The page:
Annie and Lee were just children when a brutal revolution changed their world, giving everyone--even the lowborn--a chance to test into the governing class of dragonriders. Now they are both rising stars in the new regime, despite backgrounds that couldn't be more different. Annie's lowborn family was executed by dragonfire, while Lee's aristocratic family was murdered by revolutionaries. Growing up in the same orphanage forged their friendship, and seven years of training have made them rivals for the top position in the dragonriding fleet. But everything changes when survivors from the old regime surface, bent on reclaiming the city. With war on the horizon and his relationship with Annie changing fast, Lee must choose to kill the only family he has left or to betray everything he's come to believe in. And Annie must decide whether to protect the boy she loves . . . or step up to be the champion her city needs. From debut author Rosaria Munda comes a gripping adventure that calls into question which matters most: the family you were born into, or the one you've chosen.
Fireborne (The Aurelian Cycle, #1)FeaturedNew
Leo was a young boy and was almost killed but saved unexpectedly and then forgotten, assuming a different name (Lee) and not speaking about his past. Anna was a peasant who suffered under the old regime and has a bit of a troubled relationship with Lee- he has been there for her, but his father subjected her to a horrible ordeal and left her an orphan. The new government is predicated on everyone having an equal chance to rise, and so they are both now dragonriders and contending for the highest position of Firstrider.
The best part of the book are the philosophical discussions/implications about politics and what makes people good/evil, presenting both sides of a revolution. As Lee begins to choose for himself the future, he must confront his family, the new government and its imperfections. This provides some really interesting and deep thoughts about governments, rebellions, and all the gray areas of politics between black and white.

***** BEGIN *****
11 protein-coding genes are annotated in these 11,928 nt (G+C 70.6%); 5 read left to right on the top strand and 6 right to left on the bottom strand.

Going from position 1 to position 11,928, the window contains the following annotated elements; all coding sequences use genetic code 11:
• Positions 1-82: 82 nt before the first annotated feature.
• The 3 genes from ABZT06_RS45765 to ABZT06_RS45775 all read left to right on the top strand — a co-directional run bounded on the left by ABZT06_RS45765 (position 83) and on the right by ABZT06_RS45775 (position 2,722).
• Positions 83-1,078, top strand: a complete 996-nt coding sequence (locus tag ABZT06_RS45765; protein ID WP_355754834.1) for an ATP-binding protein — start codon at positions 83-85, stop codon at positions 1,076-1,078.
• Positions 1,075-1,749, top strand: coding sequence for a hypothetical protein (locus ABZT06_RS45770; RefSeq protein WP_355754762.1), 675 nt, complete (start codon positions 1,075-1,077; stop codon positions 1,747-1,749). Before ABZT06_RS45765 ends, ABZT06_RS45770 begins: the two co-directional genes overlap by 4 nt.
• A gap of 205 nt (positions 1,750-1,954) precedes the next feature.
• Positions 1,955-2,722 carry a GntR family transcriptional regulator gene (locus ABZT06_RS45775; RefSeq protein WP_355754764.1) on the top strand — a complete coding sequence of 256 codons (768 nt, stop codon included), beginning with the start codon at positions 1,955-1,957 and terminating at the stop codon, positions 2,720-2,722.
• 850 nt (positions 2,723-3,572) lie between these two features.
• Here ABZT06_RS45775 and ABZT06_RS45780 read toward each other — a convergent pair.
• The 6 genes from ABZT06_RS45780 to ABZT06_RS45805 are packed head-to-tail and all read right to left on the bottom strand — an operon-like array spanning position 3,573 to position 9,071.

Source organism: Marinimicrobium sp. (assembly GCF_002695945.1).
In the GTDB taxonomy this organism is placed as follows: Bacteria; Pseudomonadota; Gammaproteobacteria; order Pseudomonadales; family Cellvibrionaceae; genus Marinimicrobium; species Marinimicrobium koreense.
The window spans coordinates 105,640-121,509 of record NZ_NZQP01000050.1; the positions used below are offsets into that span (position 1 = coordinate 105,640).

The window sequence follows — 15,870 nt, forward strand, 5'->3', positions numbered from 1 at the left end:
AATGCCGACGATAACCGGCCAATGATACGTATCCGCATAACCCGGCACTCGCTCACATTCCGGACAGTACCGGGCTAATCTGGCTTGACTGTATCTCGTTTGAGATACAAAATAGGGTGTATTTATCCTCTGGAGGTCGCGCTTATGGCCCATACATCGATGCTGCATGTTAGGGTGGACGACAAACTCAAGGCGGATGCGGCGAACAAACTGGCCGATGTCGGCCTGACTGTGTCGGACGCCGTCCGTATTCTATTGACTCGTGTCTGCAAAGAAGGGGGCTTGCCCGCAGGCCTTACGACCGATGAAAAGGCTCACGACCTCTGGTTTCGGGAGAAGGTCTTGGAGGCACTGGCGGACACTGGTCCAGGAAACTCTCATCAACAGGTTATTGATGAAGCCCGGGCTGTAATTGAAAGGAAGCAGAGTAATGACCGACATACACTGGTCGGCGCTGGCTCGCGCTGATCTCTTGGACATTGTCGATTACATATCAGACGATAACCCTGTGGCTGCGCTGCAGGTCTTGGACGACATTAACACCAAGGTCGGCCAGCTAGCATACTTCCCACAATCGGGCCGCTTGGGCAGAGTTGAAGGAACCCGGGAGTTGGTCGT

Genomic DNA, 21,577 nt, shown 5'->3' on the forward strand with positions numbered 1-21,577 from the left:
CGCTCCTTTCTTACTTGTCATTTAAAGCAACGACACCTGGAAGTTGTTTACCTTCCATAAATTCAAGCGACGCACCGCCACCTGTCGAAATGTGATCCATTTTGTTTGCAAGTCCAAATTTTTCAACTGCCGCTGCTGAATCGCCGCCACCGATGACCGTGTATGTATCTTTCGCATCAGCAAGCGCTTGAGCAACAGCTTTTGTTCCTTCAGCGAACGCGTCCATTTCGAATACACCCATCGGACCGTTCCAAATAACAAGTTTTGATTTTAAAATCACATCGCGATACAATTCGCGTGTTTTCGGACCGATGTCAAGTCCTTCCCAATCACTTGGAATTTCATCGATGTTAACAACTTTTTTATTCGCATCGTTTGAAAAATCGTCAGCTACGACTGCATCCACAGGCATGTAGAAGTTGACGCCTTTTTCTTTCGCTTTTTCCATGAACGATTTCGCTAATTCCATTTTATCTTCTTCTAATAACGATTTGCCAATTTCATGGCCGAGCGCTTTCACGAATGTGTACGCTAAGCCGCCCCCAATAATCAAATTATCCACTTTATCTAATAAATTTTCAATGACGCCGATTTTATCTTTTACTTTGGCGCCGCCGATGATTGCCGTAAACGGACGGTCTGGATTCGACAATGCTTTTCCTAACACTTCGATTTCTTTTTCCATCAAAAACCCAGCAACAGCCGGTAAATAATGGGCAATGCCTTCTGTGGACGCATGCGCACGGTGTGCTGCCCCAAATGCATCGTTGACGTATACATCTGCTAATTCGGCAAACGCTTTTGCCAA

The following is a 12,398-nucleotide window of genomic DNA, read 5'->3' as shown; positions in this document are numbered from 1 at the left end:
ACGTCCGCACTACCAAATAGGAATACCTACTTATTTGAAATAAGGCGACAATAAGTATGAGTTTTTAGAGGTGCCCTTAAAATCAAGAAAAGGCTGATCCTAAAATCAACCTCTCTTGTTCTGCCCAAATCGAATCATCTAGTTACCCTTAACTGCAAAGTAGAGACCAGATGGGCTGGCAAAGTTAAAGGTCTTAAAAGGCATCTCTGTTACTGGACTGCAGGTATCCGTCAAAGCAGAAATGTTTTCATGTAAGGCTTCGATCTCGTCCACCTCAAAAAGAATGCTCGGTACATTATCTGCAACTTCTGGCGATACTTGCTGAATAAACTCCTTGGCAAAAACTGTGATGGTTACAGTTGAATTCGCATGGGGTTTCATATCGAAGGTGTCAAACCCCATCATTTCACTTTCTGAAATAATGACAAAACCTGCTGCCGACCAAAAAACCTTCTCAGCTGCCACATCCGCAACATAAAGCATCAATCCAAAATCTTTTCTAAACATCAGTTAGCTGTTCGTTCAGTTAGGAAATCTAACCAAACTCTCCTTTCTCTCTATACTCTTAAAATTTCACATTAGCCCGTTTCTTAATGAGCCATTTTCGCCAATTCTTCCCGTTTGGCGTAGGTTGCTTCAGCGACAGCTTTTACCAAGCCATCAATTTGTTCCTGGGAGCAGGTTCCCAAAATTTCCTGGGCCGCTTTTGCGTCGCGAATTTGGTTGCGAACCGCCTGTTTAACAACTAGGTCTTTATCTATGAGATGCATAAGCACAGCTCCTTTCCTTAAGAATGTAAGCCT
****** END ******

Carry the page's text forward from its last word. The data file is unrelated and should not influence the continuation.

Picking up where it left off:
I have some mixed feelings about the book, because while some things were done really well, I found it difficult to really get into. Some of this was probably because of the repetitiveness of some ideas/discussions. It almost gets a little too deep into Lee and Anna's heads in places, and I like faster paced fantasies, so this may be personal preference. The world-building is really fantastic though, with history, people, and everything being displayed so well- this was a country and people I could certainly imagine.
Overall, this was an intriguing read which provides a platform for some deep thoughts about society and politics/government that make it a strong read. While I would have liked faster pacing, this has a very strongly built world and characters that make it a solid read. I would be interested in continuing with the series. The dragons and history make this quite an intense and thought-provoking read overall.
I enjoyed reading Fireborne for the most part, I mean, who doesn’t love the idea of riding dragons? But y’all, I have hated Plato for nearly a quarter of a century now and Fireborne screamed its ties to Plato so loudly the entire time I was reading the book. I spent half the time reading the book muttering ”I freaking hate Plato”. I thoroughly applaud Ms Munda though, if Fireborne wasn’t so well-written, I wouldn’t have made it through the book and I would have taken a while to make the connection to Plato. The world-building in Fireborne is hardcore and so in-depth that you can practically see the story taking place around you. There are so many characters that climb out of the book and act out the story for you.
That being said, there’s more to Fireborne than my distaste of Plato. There is romance and subterfuge, betrayal and heartache, competition and political turmoil. Fireborne centres around Lee sur Pallor and Antigone sur Aela, two orphans brought together as small children in an orphanage who grow up together, closer and closer, knowing that their pasts are twisted round each other in a choking knot. They’re now teens and facing each other in a contest for position as First Rider in the new regime’s dragonrider corps. As with all teens, there are hormones running amok and tempers getting out of hand left and right, and oh yeah, family acting out in the wings killing people and loyalties being called into question. For the most part, I’m a fan, but the love polyhedron thing? Not really. I want to throw Crissa off a dragon mid-flight because chicks before…. you know where I’m going with that. And I still haven’t figured out Power. Duck annoys me, he’s like an untrained dog you’re worried is going to lift his leg and pee on Annie to mark his territory half the time. Get the girl a clicker. But these are kids being trained for battle and serving their people, what else do you expect but messed up kids?
I’m still not sure about where I stand on continuing this series, but I do know that this was a 4-star read. Weird, right? But I can’t discount the storyline or the writing, I may be angsty over whether or not I personally like the story, but I do know when an author’s done an amazing job. Despite the Plato.